Love as Always, Kurt: Vonnegut as I Knew Him

Overview

A loving, intimate memoir from a lifelong friend of Kurt Vonnegut, including photos and never-before-published correspondence

When Kurt Vonnegut, Jr. ducked into his classroom at the Iowa Writer’s Workshop in September of 1965, his jokes drew only weak laughter and a few rolled eyes. But workshop student Loree Rackstraw was quietly impressed by this “great bear of a man” and his down-to-earth sensibilities about writing.

That fall, an ...

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Overview

A loving, intimate memoir from a lifelong friend of Kurt Vonnegut, including photos and never-before-published correspondence

When Kurt Vonnegut, Jr. ducked into his classroom at the Iowa Writer’s Workshop in September of 1965, his jokes drew only weak laughter and a few rolled eyes. But workshop student Loree Rackstraw was quietly impressed by this “great bear of a man” and his down-to-earth sensibilities about writing.

That fall, an impossible romance began between the then-unknown author and his student—a brief affair that matured into a joyful, lifelong friendship. Rackstraw distills four decades of memories and Vonnegut’s letters to her into an affectionate memoir that crackles with the creative energy of one of America’s most beloved writers.

Rackstraw’s unique perspective on Vonnegut’s life and how it shaped his famous works portrays a deeply humane man who looked for the humor and absurdity in life in order to survive. And then there are Vonnegut’s own letters: Whether energetic about new projects or frustrated with the “game” of writing and selling “a gazoolian copies,” Vonnegut writes with the playful imagination and generous, accessible brilliance that have always been his trademarks.
 

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Editorial Reviews

From the Publisher
New York Post “Page Six”, 11/14/08
“Vonnegut's private correspondence with a student he bedded in the mid-'60s is about to be bared for the first time.”

Kirkus, 2/1/09
“Rackstraw’s account offers enough interesting material on Vonnegut and his work to please his many fans.”

Robert Weide, director of Kurt Vonnegut: American Made and screenwriter of Mother Night

“If you’ve ever wondered what it would be like to log some serious face time with one of the world’s great writers, Rackstraw’s memoir brings it home in a way that only the closest of confidantes could. It’s intimate without being exploitive, touching but not sentimentalized. I daresay Vonnegut himself would have loved it for its honesty, humor, and insight.”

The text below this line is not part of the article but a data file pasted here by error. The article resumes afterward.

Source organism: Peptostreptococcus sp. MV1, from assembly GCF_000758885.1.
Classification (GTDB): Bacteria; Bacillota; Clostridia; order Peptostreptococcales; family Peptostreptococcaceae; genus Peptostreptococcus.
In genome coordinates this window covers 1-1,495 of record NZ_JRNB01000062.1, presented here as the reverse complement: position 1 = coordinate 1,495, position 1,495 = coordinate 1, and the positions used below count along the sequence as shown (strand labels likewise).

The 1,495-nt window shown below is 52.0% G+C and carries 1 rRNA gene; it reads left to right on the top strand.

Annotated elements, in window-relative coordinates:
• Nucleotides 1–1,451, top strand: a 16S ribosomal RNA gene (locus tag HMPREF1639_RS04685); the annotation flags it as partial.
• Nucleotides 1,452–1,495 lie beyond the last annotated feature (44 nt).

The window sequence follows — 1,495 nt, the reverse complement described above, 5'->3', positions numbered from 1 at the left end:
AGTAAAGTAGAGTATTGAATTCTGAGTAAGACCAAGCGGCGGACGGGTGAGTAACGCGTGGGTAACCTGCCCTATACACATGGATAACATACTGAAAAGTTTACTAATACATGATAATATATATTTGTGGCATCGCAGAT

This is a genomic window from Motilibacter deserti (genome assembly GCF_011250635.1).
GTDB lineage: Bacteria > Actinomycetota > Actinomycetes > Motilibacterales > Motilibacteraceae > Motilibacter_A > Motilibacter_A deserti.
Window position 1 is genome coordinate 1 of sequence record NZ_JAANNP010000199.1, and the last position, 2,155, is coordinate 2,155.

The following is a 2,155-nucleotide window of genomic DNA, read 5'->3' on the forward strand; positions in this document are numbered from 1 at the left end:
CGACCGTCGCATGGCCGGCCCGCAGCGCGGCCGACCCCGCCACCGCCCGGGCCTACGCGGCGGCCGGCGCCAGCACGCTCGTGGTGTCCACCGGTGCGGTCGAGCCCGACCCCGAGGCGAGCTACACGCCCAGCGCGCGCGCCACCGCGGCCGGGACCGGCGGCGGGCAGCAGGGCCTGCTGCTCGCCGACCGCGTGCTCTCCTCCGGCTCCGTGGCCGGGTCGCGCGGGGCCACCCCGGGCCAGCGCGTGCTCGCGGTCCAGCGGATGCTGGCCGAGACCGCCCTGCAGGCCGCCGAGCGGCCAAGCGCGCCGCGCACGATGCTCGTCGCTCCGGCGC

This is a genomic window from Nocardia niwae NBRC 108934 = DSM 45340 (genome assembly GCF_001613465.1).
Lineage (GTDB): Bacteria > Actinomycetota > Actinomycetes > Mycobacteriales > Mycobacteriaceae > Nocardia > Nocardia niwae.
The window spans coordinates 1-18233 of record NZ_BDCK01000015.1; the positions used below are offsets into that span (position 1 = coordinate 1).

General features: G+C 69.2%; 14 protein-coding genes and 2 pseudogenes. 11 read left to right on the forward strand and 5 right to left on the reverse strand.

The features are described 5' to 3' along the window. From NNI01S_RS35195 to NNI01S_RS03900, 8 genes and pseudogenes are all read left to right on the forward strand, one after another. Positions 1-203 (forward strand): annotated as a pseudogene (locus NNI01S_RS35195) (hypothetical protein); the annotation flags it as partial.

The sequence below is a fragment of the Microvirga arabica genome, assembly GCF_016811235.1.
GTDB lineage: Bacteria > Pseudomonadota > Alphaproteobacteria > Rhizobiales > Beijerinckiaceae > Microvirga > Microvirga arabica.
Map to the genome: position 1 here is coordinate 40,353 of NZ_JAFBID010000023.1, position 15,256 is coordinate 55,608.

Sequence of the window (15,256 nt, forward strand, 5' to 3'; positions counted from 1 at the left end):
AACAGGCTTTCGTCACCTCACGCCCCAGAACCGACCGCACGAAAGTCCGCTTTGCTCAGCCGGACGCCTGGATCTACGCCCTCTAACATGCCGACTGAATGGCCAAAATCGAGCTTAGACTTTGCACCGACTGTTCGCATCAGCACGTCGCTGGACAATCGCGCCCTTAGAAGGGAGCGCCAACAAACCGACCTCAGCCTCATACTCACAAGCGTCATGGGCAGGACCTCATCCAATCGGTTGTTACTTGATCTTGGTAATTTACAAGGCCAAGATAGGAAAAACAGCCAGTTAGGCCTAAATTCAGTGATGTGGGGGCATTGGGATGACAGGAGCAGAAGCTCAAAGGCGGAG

Jerome Klinkowitz, author of The Vonnegut Effect and Kurt Vonnegut’s America

“Kurt Vonnegut says he considered Loree Rackstraw his wampeter. That was his pet name for ‘an object which the lives of many otherwise unrelated people may revolve.’ Thanks to her importance in his life, Loree can present a memoir that captures the essence of both his writing and his character. Kurt was always fascinated by how certain people worked together for a common purpose that might not be immediately apparent. He called this mastery a karass. Kurt and Loree shared one, the secret of which is revealed here.”

Robley Wilson, author of The World Still Melting

“The English language has no proper name for the affection Loree shared with Kurt, a connection that was neither love nor passion nor friendship nor admiration, but all of the above. This is a fond and beautiful book.”

Entertainment Weekly
, 3/20/09

“When Love as Always, Kurt is at its best, the ‘love’ in Rackstraw's title seems to refer not just to Vonnegut's love for her, but his love for all of us.”

Curled Up with a Good Book

“[Rackstraw’s] insider descriptions of the great author are at times delightful and always insightful.”

Wall Street Journal
, 3/16/09

“Rackstraw’s Vonnegut-focused memoir…gives us a chance to track Vonnegut’s private life and public persona and, inevitably, to revisit his literary reputation.”

ForeWord
, May/June 2009

“As only one who knew him well could, Rackstraw conjures a robust portrait of this paradoxical legend, drawing on their voluminous correspondence to provide singular insights that both contradict and celebrate his iconic status…Rackstraw’s forte is finding that satisfying balance of objectivity and subjectivity that memoirists must bring to their work…Artfully blending her confidante’s understanding of Vonnegut’s kaleidoscopic personality with an academician’s assessment of his timeless and universal themes, Rackstraw manages to offer both a dignified testimonial to a literary master and a loving tribute to a lifelong friend.”